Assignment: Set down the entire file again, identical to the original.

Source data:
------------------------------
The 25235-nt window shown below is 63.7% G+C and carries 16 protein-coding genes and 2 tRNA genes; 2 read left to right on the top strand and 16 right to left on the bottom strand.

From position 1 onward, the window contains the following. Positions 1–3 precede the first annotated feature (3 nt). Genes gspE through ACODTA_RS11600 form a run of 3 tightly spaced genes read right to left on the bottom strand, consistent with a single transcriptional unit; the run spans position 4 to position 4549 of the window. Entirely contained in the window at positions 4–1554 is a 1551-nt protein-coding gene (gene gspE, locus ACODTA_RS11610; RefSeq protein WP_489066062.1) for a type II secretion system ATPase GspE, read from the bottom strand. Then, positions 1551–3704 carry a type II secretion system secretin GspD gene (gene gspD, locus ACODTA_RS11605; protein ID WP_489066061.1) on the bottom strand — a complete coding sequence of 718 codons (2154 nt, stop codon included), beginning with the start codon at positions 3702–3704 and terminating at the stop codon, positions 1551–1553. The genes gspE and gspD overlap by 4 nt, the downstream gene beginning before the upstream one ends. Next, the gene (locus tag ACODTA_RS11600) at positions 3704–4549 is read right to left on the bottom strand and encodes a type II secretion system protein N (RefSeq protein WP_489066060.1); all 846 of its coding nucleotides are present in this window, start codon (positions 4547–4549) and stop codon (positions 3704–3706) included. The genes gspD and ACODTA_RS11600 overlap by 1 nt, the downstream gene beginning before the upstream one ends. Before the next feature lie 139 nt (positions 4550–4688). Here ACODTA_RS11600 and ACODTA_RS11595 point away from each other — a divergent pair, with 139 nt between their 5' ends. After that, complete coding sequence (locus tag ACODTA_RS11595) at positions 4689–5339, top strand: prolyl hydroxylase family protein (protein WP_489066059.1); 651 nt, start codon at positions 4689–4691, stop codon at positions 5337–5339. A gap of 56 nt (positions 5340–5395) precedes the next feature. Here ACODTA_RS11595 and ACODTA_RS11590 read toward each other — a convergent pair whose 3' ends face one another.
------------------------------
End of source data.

The 25235-nt window shown below is 63.7% G+C and carries 16 protein-coding genes and 2 tRNA genes; 2 read left to right on the top strand and 16 right to left on the bottom strand.

From position 1 onward, the window contains the following. Positions 1–3 precede the first annotated feature (3 nt). Genes gspE through ACODTA_RS11600 form a run of 3 tightly spaced genes read right to left on the bottom strand, consistent with a single transcriptional unit; the run spans position 4 to position 4549 of the window. Entirely contained in the window at positions 4–1554 is a 1551-nt protein-coding gene (gene gspE, locus ACODTA_RS11610; RefSeq protein WP_489066062.1) for a type II secretion system ATPase GspE, read from the bottom strand. Then, positions 1551–3704 carry a type II secretion system secretin GspD gene (gene gspD, locus ACODTA_RS11605; protein ID WP_489066061.1) on the bottom strand — a complete coding sequence of 718 codons (2154 nt, stop codon included), beginning with the start codon at positions 3702–3704 and terminating at the stop codon, positions 1551–1553. The genes gspE and gspD overlap by 4 nt, the downstream gene beginning before the upstream one ends. Next, the gene (locus tag ACODTA_RS11600) at positions 3704–4549 is read right to left on the bottom strand and encodes a type II secretion system protein N (RefSeq protein WP_489066060.1); all 846 of its coding nucleotides are present in this window, start codon (positions 4547–4549) and stop codon (positions 3704–3706) included. The genes gspD and ACODTA_RS11600 overlap by 1 nt, the downstream gene beginning before the upstream one ends. Before the next feature lie 139 nt (positions 4550–4688). Here ACODTA_RS11600 and ACODTA_RS11595 point away from each other — a divergent pair, with 139 nt between their 5' ends. After that, complete coding sequence (locus tag ACODTA_RS11595) at positions 4689–5339, top strand: prolyl hydroxylase family protein (protein WP_489066059.1); 651 nt, start codon at positions 4689–4691, stop codon at positions 5337–5339. A gap of 56 nt (positions 5340–5395) precedes the next feature. Here ACODTA_RS11595 and ACODTA_RS11590 read toward each other — a convergent pair whose 3' ends face one another.